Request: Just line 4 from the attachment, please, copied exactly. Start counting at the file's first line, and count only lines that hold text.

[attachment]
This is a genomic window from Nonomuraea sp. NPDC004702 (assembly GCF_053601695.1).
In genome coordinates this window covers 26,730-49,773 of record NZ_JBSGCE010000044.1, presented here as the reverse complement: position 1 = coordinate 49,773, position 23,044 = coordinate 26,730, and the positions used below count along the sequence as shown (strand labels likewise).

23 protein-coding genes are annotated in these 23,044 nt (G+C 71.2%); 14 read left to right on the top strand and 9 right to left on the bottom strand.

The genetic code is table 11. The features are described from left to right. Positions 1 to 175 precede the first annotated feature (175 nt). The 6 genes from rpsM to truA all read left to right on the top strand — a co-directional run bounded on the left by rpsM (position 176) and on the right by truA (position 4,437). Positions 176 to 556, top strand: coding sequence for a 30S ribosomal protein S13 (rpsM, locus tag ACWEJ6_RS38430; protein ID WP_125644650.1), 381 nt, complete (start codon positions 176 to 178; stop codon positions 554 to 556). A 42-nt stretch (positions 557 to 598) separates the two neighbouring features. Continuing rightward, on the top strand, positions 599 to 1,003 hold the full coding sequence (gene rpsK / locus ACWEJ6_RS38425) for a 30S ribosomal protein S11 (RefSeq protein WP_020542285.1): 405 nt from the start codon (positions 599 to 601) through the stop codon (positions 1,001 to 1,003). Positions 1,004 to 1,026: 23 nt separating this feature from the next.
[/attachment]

The genetic code is table 11. The features are described from left to right. Positions 1 to 175 precede the first annotated feature (175 nt). The 6 genes from rpsM to truA all read left to right on the top strand — a co-directional run bounded on the left by rpsM (position 176) and on the right by truA (position 4,437). Positions 176 to 556, top strand: coding sequence for a 30S ribosomal protein S13 (rpsM, locus tag ACWEJ6_RS38430; protein ID WP_125644650.1), 381 nt, complete (start codon positions 176 to 178; stop codon positions 554 to 556). A 42-nt stretch (positions 557 to 598) separates the two neighbouring features. Continuing rightward, on the top strand, positions 599 to 1,003 hold the full coding sequence (gene rpsK / locus ACWEJ6_RS38425) for a 30S ribosomal protein S11 (RefSeq protein WP_020542285.1): 405 nt from the start codon (positions 599 to 601) through the stop codon (positions 1,001 to 1,003). Positions 1,004 to 1,026: 23 nt separating this feature from the next.